Paul Thomas describes how he learned to read. His parents read to him, encouraged him to read, and played games that involved thinking and literacy. When he entered school, he could read fluently.

 

From Green Eggs and Ham to Hop on Pop, from canasta to spades, from Chinese checkers to Scrabble—games with my mother and often my father were my schooling until I entered first grade. And none of that ever seemed to be a chore, and none of that involved worksheets, reading levels, or tests.

 

Formal schooling was always easy for me because of those roots, but formal schooling was also often tedious and so much that had to be tolerated to do the things I truly enjoyed—such as collecting, reading, and drawing from thousands of comic books throughout my middle and late teens. I was also voraciously reading science fiction and never once highlighting the literary techniques or identifying the themes or tone.

 

My own children learned the same way. I read to them when I put them to bed, and we often read together.

 

Thomas writes:

 

As I have addressed often, reading legislation across the U.S. is trapped in a simplistic crisis mode connected to research identifying the strong correlation between so-called third-grade reading proficiency and later academic success.

 

Let’s unpack that by addressing the embedded claims that rarely see the light of day.

 

The first claim is that labeling a text as a grade level is as valid as assigning a number appears. While it is quite easy to identify a text by grade level (most simply calculate measurables such as syllables per word and words per sentence), those calculations entirely gloss over the relationship between counting word/ sentence elements and how a human draws meaning from text—key issues such as prior knowledge and literal versus figurative language.

 

A key question, then, is asking in whose interest is this cult of measuring reading levels—and the answer is definitely not the student.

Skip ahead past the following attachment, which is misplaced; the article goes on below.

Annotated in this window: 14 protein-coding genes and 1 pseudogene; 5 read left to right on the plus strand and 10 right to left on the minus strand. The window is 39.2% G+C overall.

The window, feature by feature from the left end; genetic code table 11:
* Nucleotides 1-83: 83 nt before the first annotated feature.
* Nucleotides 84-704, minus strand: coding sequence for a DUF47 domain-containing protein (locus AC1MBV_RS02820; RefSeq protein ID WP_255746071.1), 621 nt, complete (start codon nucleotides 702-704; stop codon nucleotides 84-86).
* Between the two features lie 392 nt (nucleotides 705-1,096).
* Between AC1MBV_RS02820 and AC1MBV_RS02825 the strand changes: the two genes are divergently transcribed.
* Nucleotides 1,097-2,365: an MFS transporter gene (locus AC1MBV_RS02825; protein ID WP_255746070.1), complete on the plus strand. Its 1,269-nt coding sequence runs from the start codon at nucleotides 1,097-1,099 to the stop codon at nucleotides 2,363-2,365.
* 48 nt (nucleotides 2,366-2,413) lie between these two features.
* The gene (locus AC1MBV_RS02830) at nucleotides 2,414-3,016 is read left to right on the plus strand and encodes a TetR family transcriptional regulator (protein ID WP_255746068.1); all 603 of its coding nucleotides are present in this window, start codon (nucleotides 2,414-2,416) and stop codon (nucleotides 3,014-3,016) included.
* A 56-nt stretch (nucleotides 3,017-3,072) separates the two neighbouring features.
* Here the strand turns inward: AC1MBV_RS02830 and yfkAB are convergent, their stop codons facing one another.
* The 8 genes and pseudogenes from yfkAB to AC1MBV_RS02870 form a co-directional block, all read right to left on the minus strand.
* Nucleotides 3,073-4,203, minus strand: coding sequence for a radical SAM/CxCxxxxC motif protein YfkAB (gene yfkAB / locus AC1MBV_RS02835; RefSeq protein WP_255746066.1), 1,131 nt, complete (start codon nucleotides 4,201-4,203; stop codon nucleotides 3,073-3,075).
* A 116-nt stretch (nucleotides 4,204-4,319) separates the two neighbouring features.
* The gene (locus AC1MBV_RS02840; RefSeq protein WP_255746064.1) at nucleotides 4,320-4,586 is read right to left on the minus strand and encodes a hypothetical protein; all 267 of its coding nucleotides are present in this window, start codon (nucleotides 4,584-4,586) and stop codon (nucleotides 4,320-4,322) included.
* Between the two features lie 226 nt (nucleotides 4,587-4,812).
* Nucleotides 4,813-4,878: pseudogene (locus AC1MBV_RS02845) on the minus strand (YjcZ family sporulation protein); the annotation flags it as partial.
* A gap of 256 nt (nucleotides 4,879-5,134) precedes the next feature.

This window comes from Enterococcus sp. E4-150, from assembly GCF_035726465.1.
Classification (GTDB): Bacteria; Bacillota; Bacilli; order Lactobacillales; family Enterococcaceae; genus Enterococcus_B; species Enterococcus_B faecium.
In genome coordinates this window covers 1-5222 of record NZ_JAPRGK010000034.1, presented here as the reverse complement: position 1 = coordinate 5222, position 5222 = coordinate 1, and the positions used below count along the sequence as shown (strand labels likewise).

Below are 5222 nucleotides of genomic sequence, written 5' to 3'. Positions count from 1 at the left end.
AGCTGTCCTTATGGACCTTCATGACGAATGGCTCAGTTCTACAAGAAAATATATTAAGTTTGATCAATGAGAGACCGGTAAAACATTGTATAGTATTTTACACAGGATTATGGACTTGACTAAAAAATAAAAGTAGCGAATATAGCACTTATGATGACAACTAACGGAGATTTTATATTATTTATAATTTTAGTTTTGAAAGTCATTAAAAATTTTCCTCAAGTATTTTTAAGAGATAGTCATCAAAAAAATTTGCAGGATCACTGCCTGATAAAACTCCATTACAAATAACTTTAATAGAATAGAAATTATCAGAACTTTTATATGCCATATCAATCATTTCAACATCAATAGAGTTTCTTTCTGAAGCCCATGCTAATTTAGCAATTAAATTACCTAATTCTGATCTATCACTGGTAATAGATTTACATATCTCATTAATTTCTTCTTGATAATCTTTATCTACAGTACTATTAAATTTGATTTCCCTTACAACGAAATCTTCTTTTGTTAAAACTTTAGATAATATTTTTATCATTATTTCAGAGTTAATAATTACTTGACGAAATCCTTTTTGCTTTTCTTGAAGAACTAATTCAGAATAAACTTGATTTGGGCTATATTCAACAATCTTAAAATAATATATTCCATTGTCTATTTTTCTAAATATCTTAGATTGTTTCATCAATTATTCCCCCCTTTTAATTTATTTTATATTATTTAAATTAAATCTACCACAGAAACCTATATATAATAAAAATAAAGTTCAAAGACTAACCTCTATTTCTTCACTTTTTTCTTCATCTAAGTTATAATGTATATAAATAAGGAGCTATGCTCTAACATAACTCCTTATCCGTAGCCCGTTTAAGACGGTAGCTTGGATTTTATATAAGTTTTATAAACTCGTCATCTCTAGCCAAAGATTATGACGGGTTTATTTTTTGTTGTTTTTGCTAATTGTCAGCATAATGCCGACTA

This technocratic approach to literacy can facilitate a certain level of efficiency and veneer of objectivity for the work of a teacher; it is certainly less messy.

 

But the real reason the cult of measuring reading levels exists is the needs of textbook companies who both create and perpetuate the need for measuring students’ reading levels and matching that to the products they sell.

 

Reading levels are a market metric that are harmful to both students and teaching/learning. And they aren’t even very good metrics in terms of how well the levels match any semblance of reading or learning to read.

 

The fact is that all humans are at some level of literacy and can benefit from structured purposeful instruction to develop that level of literacy. In that respect, everyone is remedial and no one is proficient.

 

Those facts, however, do not match well the teaching and learning industry that is the textbook scam that drains our formal schools of funding better used elsewhere—almost anywhere else.

 

Remaining shackled to measuring and labeling text and students murders literacy among our students; it is inexcusable, and is a root cause of the punitive reading policies grounded in high-stakes testing and grade retention.

 

Thomas points out that anyone who asks about the “theme” of a story is misleading students. Authors don’t write with “themes” in mind. He offers a wonderful quote from Flannery O’Connor, who says that looking for the “theme” is a very bad idea. Any story with a “theme” is not a very good story.

 

Flunking kids because they are not at third-grade “reading level” is another failed idea based on a technocratic approach to literacy.

 

Thomas says:

 

To continue the hokum that is “reading level” and to continue mining text for techniques—these are murderous practices that leave literacy moribund and students uninspired and verbally bankrupt.

 

The very best and most effective literacy instruction requires no textbooks, no programs, and no punitive reading policies.

 

Literacy is an ever-evolving human facility; it grows from reading, being read to, and writing—all by choice, with passion, and in the presence of others more dexterous than you are.

 

Access to authentic text, a community or readers and writers, and a literacy mentor—these are where our time and funds should be spent instead of the cult of efficiency being sold by textbook and testing companies.